A Loot’ a Continua
By Tunicia Phillips
As I sat in my garden, watching a group of people loot yet another convenience store in Eldorado Park last night, I realised what an unfortunate irony had begun to plague the demonstrations.
At the heart of these demonstrations is a disgruntled local business forum who have lobbied community members to take a stand against the awarding of tenders to so many unknown and outside contractors by the government. The rationale is simple: locally awarded maintenance contracts have a better chance of employing local people. In principle, the events of Monday was a protest against an attack on the potential for a locally viable township economy. Unfortunately, there’s always the element of criminality that tends to ruin a just cause. This was highlighted in the Fees Must Fall protests, those of Vuwani in Limpopo and Bekkersdaal on the Westrand. But, when I watched a young man make away with only diapers from another looted store in Freedom Park earlier that day, it became more of an illustration of desperation.
The irony, however, is that the protestors were damaging property and looting some locally owned businesses. Of course, there’s the housing issue many protestors raised, and so some may have been completely withdrawn from the source of the planned shutdown. Eldorado Park’s housing development plans have for years been delayed due to incomplete environmental impact assessment studies. Those are basically meant to conclude whether a portion of land is fit for housing development.
It’s interesting that nearby Slovo Park would agree to join in on the shutdown, that area was specifically mentioned by Mayor Herman Mashaba during his first State of the City address last week. Mashaba applauded the EFF coalition for spearheading a resolution to meet the requirements of a High Court order that ordered the city to develop the informal settlement. The illegal wiring in Slovo Park runs across the nearby roads forming a mesh of live wires. It is surreal that children survive playing around such a large and exposed network of live illegal electricity wires.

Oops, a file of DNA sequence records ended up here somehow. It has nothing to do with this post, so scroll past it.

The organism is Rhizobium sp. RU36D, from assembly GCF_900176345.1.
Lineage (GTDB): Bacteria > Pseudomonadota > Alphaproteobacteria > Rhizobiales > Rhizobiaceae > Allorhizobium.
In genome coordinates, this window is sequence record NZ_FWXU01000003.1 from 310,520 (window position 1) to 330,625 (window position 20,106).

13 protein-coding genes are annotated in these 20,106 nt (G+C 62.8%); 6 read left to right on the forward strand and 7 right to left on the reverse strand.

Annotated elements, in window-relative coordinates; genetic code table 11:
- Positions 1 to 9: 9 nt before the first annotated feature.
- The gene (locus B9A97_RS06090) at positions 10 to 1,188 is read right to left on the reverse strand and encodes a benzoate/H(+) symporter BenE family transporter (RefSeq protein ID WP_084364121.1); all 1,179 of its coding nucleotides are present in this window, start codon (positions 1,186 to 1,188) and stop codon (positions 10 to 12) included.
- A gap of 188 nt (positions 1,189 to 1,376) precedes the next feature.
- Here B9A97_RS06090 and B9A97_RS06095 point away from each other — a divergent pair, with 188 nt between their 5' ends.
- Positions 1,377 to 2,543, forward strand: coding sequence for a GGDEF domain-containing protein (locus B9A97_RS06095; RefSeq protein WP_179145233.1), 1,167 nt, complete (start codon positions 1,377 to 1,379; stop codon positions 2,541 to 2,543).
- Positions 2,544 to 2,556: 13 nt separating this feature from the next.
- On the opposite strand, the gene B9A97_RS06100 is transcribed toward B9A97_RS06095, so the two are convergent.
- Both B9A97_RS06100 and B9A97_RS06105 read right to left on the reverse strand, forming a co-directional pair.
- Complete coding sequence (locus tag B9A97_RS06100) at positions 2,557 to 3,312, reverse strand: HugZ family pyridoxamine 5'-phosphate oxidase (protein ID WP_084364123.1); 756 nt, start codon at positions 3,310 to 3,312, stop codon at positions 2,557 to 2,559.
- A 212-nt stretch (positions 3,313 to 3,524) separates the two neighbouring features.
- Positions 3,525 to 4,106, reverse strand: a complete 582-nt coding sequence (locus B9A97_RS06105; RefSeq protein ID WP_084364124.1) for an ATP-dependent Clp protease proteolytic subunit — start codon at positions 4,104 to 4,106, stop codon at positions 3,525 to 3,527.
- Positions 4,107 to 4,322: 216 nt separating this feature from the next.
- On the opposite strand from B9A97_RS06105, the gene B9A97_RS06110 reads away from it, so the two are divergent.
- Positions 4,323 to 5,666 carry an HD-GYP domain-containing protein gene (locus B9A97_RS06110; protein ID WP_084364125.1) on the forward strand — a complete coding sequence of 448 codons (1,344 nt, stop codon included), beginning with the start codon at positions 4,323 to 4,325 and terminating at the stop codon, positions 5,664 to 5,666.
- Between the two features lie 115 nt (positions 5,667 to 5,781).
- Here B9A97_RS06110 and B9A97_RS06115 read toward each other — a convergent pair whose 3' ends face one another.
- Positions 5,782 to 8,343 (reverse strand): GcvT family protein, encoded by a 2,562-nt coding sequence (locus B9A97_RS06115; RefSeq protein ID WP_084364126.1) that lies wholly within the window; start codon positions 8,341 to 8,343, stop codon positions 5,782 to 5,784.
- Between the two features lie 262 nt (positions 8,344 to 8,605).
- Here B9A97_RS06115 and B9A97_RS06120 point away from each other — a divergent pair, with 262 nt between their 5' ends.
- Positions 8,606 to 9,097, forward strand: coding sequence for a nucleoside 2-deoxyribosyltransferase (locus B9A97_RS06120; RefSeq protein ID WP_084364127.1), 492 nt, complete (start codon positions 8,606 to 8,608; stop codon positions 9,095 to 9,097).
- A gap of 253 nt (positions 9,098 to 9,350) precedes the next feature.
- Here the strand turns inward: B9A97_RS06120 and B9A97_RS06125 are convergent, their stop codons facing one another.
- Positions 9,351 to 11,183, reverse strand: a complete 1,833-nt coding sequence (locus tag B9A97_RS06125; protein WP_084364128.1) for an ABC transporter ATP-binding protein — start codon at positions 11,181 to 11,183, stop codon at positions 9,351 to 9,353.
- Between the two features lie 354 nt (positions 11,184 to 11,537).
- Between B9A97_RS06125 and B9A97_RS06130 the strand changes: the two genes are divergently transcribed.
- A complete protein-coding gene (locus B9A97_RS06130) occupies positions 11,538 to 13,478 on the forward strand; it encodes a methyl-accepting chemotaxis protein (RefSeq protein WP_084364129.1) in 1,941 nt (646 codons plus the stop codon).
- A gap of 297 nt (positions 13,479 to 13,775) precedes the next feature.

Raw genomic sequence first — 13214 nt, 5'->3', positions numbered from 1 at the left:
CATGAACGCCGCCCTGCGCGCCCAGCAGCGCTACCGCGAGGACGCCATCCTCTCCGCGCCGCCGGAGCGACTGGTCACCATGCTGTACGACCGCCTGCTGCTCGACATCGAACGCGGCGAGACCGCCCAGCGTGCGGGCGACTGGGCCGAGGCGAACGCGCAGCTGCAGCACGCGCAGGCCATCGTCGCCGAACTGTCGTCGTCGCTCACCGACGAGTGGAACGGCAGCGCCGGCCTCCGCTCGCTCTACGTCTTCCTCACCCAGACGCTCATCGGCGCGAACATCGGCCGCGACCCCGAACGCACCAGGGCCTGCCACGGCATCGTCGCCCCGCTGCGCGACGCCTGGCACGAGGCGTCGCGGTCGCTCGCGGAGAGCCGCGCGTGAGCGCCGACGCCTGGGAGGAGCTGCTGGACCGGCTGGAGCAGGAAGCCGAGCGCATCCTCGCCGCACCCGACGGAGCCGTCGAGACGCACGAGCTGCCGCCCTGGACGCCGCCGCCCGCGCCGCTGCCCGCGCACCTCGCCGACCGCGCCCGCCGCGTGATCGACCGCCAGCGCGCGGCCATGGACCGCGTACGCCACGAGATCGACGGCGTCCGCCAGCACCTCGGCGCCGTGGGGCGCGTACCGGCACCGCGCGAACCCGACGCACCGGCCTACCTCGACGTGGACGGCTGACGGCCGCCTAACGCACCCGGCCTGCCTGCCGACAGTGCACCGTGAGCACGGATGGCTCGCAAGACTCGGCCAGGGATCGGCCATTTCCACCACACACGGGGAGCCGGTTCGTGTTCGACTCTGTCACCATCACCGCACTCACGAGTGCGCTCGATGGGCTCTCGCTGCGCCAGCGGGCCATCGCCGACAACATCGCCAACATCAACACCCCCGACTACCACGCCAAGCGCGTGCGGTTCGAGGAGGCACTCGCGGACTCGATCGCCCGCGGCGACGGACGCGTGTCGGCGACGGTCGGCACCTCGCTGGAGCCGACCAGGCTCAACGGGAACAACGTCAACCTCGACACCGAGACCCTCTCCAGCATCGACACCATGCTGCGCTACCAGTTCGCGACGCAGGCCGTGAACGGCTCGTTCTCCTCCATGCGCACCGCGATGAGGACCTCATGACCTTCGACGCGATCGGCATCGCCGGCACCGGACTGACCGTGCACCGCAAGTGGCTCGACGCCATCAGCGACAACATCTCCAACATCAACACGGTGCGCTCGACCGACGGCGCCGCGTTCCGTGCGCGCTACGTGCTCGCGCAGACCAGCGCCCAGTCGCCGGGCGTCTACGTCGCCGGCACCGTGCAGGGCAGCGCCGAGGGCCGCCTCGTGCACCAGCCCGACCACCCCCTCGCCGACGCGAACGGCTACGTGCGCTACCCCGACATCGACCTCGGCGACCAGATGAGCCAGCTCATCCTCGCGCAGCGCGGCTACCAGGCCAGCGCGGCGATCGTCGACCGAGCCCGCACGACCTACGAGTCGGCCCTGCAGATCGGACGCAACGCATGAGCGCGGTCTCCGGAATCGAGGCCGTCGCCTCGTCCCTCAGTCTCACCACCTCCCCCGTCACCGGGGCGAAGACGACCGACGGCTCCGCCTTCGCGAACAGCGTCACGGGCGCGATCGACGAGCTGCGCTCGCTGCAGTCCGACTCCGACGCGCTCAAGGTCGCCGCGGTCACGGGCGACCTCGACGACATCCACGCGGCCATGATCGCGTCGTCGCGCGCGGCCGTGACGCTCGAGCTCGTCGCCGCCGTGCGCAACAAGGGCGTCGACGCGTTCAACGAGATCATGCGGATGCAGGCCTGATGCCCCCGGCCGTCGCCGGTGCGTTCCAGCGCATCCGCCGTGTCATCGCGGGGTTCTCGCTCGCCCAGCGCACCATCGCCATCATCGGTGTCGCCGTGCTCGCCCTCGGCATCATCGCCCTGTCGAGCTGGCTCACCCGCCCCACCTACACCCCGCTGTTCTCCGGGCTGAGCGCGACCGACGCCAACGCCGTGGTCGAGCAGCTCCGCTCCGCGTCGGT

Every person found walking the streets was intimidated and commanded to get themselves, and their children indoors. An eerie feel of Marshall law had kicked in, and sporadic shouting foiled any chance of silence.
By 9 pm police were still firing rubber bullets metres away from our doorstep, and I concluded that I should probably offer a safe haven for journalists who will arrive in the morning with no safe place to park (or hide). It was only then that I realised how easily I slept through the chaos outside our home this morning. Am I a better journalist because I have been desensitised to the sound of violence? Am I less shaken by the sound of stun grenades and gunshots? The answer is yes.
The sound of gunshots at night have become akin to the inevitable sound of birds in the morning in Eldorado Park, and violent murder scenes are no strange playgrounds to me.
This is why I am writing this piece, while watching ten-year old’s loot a locally owned business store, with no regard for the police who will eventually disperse them by force. The chances are he or she has seen and felt worse.
And so it goes: A Loot’ a continua or A luta continua?